"I saw several police vehicles parked near the nearby intersection today," he said, adding that a number of parents had banded together to try to lodge a complaint about the demolition.
The move, which affects around 30 schools across Beijing, has left nearly 30,000 students with an uncertain future as the new school year begins.
Video footage of the demolished remains of the New Hope Primary School made its way around the Chinese Internet this week, along with angry scenes outside education offices as parents were refused access to enroll their children in state-run schools.
Many were caught off-guard by the demolition of the New Hope Primary School, in Haidian's Dongsheng village, after they received the following text message from the principal:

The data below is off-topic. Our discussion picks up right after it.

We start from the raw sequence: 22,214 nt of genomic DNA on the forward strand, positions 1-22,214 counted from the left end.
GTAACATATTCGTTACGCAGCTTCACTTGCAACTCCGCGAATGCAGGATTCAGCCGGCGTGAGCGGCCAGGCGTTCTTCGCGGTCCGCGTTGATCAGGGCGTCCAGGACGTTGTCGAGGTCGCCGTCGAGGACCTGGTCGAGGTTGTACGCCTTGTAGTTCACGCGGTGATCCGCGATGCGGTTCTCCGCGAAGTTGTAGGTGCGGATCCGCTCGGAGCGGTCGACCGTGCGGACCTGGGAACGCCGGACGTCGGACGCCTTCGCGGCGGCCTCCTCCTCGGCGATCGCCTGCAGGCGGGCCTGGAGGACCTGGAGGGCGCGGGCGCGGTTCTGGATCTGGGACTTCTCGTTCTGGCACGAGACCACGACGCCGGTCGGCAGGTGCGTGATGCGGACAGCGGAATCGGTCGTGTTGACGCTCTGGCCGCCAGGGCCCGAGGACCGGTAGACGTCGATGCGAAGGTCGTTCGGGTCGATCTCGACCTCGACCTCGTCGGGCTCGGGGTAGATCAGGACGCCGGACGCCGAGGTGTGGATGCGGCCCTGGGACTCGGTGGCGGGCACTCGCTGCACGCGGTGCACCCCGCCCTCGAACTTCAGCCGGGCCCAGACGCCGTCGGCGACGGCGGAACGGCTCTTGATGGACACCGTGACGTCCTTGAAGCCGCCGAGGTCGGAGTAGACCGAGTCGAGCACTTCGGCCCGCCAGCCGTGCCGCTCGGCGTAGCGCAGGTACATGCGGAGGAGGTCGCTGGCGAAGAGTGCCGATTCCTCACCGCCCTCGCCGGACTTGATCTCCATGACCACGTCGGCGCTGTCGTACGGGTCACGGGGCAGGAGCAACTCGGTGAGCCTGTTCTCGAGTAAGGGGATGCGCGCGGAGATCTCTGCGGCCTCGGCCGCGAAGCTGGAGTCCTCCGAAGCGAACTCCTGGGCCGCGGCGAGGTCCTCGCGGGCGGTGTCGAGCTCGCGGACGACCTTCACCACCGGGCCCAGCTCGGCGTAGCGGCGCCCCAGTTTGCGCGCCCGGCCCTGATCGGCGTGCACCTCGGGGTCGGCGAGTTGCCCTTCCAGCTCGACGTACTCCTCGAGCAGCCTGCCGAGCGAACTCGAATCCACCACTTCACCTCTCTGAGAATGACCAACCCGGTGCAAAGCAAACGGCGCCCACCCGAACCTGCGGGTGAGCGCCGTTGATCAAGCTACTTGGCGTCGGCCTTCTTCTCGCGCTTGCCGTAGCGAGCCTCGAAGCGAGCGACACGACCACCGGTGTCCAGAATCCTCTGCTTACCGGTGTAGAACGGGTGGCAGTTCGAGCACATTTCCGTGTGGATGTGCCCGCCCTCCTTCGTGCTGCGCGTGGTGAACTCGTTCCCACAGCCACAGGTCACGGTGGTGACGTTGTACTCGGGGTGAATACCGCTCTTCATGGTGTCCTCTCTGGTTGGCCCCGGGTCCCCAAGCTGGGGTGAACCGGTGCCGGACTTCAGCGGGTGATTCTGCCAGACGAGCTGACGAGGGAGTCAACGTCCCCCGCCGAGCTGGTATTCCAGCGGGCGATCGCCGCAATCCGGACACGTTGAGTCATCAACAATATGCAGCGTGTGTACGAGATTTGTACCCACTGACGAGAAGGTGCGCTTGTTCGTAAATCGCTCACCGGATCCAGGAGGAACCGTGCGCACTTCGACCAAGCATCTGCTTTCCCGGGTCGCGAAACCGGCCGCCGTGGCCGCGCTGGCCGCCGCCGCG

"On Aug. 9, the Haidian district government and courts, according to their contract, demolished the school. The really worrying thing is the children's education. The government and education department have made no provision to reallocate places, and around 1,000 children look set to lose their school places entirely."
While the outlying districts of Daxing, Chaoyang, and Haidian have been home to migrant worker families for decades, these once less-desirable locations are now under pressure from property developers amid the relentless expansion of Beijing.
The district governments issued closure orders to the schools in June, citing illegal construction, illegal operation, and safety concerns.
Officials have promised via local media that no child will be left without a school place as a result, but the parents say they have heard such promises before.
In reality, they say, only a minority of families who are able to produce a full set of Beijing-related registration documents have a hope of securing a place in the capital.
In the eastern district of Chaoyang alone, an estimated 3,900 students now need a place, which will place an unrealistic burden on local schools, local media said.